And there were hugs. A lot of hugs.
Mario Andretti showed up for no reason other than to see Gordon's sendoff. Same for three-time Indy 500 winner Helio Castroneves, former Hendrick motorsports teammate Ken Schrader and Gordon's personal escort during the prerace ceremonies -- three-time and reigning Formula One world champion Lewis Hamilton, a friend since the two met at the Super Bowl two years ago. That night, Gordon told Hamilton he was a fan and Hamilton told Gordon he'd been a fan for years.
"I wouldn't miss this," Hamilton said prior to the race, amused at the comments from the Gordon fans around him, debating which famous rapper the handsome black Brit might be. "Jeff's been a friend for a while now. He's a racer that drivers of my generation, all over the world, admired as we grew up."
The F1 champ said that while walking a crowded pit road, but only on one end. NASCAR stars who were normally covered up with admirers and media found themselves downright lonely, standing only with their crews. Even the three racers whom Gordon was racing for the title -- Kevin Harvick, Kyle Busch and Martin Truex Jr. -- found themselves in relative isolation.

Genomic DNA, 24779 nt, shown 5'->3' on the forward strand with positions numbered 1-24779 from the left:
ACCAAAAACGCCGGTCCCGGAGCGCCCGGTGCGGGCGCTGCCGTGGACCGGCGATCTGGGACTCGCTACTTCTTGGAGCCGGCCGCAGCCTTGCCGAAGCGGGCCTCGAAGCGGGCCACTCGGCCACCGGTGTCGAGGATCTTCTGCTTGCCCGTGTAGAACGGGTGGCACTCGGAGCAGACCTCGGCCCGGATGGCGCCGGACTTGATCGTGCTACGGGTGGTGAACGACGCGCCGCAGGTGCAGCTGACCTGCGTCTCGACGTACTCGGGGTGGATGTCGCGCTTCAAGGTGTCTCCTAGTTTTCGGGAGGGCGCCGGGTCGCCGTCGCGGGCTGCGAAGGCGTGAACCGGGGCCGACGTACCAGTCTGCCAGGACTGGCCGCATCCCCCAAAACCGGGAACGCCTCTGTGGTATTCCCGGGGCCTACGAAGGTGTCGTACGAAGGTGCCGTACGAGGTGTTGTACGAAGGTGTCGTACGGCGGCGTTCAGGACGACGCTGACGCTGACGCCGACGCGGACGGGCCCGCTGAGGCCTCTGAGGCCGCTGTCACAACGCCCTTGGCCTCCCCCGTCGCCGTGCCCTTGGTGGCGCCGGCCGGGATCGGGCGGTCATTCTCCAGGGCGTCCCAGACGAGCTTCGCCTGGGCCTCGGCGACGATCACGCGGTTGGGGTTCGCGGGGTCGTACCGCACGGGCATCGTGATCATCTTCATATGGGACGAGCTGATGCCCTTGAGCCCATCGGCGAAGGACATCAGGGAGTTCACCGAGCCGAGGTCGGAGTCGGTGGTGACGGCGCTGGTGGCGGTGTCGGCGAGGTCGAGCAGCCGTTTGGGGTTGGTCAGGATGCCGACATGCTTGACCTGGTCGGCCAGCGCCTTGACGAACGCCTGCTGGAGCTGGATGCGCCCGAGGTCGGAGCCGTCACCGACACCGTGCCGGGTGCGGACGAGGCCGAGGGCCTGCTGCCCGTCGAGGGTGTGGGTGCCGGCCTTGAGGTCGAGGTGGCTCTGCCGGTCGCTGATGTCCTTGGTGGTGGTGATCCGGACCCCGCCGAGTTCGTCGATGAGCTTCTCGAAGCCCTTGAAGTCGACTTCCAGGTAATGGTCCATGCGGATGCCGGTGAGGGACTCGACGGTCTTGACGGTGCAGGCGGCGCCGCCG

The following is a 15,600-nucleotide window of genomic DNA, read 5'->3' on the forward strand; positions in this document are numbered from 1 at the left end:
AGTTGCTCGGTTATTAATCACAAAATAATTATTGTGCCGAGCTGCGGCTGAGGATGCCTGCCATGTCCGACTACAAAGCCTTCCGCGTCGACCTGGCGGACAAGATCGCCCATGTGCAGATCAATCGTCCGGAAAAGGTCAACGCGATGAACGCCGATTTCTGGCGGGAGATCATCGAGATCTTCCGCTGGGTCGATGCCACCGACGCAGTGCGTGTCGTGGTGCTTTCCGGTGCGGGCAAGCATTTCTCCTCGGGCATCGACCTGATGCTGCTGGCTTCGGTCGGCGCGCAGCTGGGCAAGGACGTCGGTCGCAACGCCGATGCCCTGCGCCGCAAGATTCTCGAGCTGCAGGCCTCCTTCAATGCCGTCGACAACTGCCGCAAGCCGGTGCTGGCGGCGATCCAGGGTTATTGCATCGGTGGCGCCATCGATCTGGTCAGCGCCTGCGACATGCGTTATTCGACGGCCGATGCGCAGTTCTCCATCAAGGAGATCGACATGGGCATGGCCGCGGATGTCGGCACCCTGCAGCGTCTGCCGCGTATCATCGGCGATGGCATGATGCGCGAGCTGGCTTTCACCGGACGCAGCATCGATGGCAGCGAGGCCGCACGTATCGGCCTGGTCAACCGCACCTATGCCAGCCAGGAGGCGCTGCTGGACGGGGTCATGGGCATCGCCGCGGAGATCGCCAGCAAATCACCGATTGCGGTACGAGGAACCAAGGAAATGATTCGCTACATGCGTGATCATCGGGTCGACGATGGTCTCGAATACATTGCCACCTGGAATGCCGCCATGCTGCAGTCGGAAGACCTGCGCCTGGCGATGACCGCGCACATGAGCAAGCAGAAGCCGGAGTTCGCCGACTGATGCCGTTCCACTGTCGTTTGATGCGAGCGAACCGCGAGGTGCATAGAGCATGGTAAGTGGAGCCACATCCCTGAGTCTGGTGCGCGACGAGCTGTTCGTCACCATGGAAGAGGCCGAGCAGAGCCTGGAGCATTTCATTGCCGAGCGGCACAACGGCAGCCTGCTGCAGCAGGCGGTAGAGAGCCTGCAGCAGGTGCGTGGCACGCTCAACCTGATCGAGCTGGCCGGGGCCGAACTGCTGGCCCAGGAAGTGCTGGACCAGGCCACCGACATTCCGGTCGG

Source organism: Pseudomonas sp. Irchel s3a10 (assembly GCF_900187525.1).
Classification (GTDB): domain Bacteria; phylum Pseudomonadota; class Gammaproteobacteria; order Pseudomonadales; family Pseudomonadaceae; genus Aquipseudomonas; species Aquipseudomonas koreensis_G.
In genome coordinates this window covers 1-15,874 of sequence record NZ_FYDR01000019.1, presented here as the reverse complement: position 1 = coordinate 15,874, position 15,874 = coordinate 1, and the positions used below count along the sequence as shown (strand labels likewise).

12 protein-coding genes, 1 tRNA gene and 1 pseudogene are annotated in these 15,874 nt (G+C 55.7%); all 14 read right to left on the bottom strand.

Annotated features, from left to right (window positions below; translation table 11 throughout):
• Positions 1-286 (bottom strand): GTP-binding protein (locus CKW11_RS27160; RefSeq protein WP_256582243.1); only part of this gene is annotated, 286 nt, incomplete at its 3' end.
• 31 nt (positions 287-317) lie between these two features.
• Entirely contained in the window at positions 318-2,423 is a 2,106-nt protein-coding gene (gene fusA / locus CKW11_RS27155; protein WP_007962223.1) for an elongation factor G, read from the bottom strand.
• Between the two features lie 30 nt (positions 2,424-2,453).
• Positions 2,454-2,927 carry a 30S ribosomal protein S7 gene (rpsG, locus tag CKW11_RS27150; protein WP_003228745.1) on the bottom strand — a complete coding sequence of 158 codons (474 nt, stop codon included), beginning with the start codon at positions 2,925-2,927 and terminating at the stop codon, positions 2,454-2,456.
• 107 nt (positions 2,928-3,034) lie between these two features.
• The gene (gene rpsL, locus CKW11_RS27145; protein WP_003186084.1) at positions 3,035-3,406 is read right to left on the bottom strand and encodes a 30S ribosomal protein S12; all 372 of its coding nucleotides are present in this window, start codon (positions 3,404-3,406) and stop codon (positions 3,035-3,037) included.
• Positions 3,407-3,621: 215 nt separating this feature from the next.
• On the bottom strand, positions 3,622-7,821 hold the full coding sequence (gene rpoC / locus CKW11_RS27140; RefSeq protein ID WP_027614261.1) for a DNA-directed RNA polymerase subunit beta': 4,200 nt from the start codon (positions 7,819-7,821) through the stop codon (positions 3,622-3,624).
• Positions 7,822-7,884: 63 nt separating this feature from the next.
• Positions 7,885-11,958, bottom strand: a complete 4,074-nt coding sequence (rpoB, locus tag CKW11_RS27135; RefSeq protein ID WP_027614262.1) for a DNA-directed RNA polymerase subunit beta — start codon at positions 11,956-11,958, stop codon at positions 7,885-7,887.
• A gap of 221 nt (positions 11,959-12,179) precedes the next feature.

As Gordon joined his family alongside his iconic No. 24 Chevy, they stood in a forest of boom mics and selfie sticks. "This is fun, man!" the 44-year old shouted from inside the throng, attempting to line up his final crew for one last team photo. "People keep asking me if I'm ready to get this day behind me. I don't want it to end!"
A little over three hours later, he emerged from that same car, drenched in sweat and surrounded by those same cameras and eventually that same crew. The dreamt-of ending hadn't happened. He'd wrestled an ornery Chevy to a sixth-place finish and settled for a final championship standing of third.
His boss, car owner Rick Hendrick, waded through the masses to throw his arms around Gordon's neck. This time, it was the parental figure (my "other father" Gordon called him earlier in the week) who was crying while the kid held it together. But then his kids showed up and dad choked up.